POLLARD, EDWARD ALBERT (1828–1872), American journalist, was born in Nelson county, Virginia, on the 27th of February 1828. He graduated at the university of Virginia in 1849, studied law at the College of William and Mary, and in Baltimore (where he was admitted to the bar), and was engaged in newspaper work in California until 1855. In 1857–1861 he was clerk of the judiciary committee of the National House of Representatives. By 1859 he had become an outspoken Secessionist, and during the Civil War he was one of the principal editors-of the Richmond Examiner, which supported the Confederacy but was hostile to President Jefferson Davis. In 1864 Pollard sailed for England, but the vessel on which he sailed was captured as a blockade runner, and he was confined in Fort Warren in Boston Harbour from the 29th of May until the 12th of August, when he was paroled. In December he was placed in close confinement at Fort Monroe by order of Secretary Stanton, but was soon again paroled by General B. F. Butler, and in January proceeded to Richmond to be exchanged there for Albert D. Richardson (1833–1869), a well-known correspondent of the New York Tribune, who, however, had escaped before Pollard arrived. In 1867–1869 Pollard edited a weekly paper at Richmond, and he conducted the Political Pamphlet there during the presidential campaign of 1868.
His publications include Black Diamonds Gathered in the Darkey Homes of the South (1859), in which he advocated a reopening of the slave trade; The Southern History of the War (3 vols.: First Year of the War, with B. M. DeWitt, 1862; Second Year of the War, 1864; Third Year of the War, 1864); Observations in the North: Eight Months in Prison and on Parole (1865); The Lost Cause (1866); Lee and His Lieutenants (1867); The Lost Cause Regained (1868), a southern view of reconstruction urging the necessity of white supremacy; The Life of Jefferson Davis (1869), an arraignment of the Confederate president; and The Virginia Tourist (1870).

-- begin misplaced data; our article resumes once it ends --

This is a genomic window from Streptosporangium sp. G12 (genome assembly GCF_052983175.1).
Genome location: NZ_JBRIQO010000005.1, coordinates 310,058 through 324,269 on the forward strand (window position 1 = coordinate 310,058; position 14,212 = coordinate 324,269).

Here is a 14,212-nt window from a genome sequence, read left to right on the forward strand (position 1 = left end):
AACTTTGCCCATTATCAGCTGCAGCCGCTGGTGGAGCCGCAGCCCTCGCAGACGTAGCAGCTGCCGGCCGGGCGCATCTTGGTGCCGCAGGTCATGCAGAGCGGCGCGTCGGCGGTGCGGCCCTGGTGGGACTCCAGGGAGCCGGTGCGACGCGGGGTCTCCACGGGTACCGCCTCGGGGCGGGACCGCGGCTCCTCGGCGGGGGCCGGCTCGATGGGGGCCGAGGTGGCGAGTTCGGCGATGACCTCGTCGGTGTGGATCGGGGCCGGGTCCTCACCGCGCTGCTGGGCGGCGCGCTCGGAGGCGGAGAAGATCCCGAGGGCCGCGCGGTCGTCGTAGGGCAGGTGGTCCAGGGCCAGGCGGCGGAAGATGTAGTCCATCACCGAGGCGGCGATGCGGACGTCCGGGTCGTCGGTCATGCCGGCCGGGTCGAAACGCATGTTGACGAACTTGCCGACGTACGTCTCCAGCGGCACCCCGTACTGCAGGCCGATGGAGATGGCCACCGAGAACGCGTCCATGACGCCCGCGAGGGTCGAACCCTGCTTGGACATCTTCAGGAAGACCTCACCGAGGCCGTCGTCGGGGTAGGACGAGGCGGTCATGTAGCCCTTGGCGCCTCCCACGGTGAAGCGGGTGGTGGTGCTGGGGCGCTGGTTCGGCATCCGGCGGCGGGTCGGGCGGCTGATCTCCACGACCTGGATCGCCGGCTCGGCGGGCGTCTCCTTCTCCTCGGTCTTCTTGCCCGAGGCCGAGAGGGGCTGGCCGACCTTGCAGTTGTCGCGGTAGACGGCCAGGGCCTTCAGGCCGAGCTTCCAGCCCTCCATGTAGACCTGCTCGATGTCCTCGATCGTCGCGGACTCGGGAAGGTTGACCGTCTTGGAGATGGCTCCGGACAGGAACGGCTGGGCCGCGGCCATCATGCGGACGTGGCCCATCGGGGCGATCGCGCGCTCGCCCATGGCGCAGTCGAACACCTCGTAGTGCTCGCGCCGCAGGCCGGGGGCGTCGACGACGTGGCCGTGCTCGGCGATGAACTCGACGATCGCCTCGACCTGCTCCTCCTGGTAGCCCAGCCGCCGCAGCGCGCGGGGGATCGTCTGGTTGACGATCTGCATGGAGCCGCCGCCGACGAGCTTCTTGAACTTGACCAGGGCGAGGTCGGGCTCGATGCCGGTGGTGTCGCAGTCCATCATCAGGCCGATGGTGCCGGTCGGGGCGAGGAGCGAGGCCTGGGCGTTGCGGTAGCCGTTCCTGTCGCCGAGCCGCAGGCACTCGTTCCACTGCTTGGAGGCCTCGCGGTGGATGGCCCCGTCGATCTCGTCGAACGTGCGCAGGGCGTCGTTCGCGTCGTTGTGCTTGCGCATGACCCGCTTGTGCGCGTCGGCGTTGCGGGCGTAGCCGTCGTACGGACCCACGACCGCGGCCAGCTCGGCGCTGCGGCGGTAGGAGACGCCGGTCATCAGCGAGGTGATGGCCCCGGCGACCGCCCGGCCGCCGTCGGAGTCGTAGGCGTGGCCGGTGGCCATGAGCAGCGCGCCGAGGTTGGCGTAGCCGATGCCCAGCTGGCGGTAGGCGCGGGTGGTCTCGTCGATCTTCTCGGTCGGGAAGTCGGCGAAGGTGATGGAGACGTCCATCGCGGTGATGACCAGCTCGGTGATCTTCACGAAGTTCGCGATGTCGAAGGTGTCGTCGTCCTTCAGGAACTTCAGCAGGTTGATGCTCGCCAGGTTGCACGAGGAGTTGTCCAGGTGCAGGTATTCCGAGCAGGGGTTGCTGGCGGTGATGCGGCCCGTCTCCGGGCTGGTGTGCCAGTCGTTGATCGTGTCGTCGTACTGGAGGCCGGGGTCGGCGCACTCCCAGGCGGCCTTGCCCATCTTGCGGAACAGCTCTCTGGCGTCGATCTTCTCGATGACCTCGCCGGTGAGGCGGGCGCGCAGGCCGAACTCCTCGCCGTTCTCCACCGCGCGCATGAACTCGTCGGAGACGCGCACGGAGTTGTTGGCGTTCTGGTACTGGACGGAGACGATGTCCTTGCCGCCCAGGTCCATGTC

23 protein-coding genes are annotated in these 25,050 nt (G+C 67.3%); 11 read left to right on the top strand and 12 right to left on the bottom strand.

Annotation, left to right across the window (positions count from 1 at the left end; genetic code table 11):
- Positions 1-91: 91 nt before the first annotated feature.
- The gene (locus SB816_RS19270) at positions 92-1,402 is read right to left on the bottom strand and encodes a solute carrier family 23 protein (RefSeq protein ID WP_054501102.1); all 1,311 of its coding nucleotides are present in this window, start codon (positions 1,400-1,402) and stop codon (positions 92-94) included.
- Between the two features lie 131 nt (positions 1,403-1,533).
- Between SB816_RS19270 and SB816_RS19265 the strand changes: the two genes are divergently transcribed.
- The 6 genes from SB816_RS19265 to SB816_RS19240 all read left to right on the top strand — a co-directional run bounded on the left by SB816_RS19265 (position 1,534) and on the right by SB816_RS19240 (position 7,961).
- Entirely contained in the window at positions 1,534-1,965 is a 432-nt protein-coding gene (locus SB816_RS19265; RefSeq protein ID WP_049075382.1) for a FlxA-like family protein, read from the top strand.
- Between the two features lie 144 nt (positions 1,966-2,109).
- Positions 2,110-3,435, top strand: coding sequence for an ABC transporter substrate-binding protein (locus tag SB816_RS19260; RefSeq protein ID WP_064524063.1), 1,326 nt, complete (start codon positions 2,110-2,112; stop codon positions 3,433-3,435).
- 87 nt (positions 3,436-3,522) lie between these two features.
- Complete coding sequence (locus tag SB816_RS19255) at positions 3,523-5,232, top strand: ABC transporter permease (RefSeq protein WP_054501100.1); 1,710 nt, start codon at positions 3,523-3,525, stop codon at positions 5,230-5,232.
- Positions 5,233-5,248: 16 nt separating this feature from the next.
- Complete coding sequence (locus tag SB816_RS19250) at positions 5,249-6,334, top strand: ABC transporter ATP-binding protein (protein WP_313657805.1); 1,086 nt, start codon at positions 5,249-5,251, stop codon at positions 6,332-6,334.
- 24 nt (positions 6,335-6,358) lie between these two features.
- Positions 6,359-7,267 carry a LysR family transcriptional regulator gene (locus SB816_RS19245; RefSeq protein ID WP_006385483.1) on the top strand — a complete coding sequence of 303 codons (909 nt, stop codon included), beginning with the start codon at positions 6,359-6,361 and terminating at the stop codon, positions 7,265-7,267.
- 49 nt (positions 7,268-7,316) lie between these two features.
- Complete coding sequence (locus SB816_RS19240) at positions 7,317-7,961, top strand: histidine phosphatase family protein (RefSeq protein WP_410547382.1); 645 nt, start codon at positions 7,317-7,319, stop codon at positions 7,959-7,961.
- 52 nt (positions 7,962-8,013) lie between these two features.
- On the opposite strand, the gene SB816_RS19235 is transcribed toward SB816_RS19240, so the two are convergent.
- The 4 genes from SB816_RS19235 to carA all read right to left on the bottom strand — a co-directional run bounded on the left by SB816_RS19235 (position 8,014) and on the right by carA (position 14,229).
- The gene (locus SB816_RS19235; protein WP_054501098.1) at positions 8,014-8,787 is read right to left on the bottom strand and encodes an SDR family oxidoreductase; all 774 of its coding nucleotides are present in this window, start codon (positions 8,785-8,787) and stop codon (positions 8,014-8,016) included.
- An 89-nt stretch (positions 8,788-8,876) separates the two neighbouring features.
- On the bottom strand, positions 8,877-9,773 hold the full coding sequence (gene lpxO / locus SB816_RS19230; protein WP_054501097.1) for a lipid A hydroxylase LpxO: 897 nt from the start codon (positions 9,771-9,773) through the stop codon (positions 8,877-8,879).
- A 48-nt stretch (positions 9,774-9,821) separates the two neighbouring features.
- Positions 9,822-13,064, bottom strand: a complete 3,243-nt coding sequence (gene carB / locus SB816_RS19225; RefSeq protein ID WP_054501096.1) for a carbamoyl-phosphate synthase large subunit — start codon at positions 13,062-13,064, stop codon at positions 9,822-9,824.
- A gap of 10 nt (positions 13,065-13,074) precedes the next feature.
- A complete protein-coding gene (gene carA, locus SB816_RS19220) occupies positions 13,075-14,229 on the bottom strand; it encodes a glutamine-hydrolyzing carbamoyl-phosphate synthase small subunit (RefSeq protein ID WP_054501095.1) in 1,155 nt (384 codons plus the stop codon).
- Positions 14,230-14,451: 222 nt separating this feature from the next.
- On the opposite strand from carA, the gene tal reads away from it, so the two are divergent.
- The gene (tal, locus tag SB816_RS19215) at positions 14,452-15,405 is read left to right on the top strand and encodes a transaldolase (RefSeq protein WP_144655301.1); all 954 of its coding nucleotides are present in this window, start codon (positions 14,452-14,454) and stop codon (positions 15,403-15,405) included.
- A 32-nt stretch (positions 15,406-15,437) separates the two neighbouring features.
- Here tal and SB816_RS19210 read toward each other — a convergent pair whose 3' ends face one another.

POLLENTIA (mod. Pollenzo), an ancient town of Liguria, Italy, 10 m. to the north of Augusta Bagiennorum, on the left bank of the Tanarus (mod. Tanaro). Its position on the road from Augusta Taurinorum to the coast at Vada Sabatia, at the point of divergence of a road to Hasta (Asti) gave it military importance. Decimus Brutus managed to occupy it an hour before Mark Antony in 43 B.C.; and it was here that Stilicho on the 29th of March 403 fought the battle with Alaric which though undecided led the Goths to evacuate Italy. The place was famous for its brown wool, and for its pottery. Considerable remains of ancient buildings, an amphitheatre, a theatre and a temple still exist. The so-called temple of Diana is more probably a tomb.
See G. Franchi-Pont in Atti dell' academia di Tornio (1805–1808), p. 321 sqq.
POLLINATION, in botany, the transference of the pollen from the stamen to the receptive surface, or stigma, of the pistil of a flower. The great variety in the form, colour and scent of flowers (see Flower) is intimately associated with pollination which is effected by aid of wind, insects and other agencies. Pollen may be transferred to the stigma of the same flower—self-pollination (or autogamy), or to the stigma of another flower on the same plant or another plant of the same species—cross-pollination (or allogamy). Effective pollination may also occur between flowers of different species, or occasionally, as in the case of several orchids, of different genera—this is known as hybridization.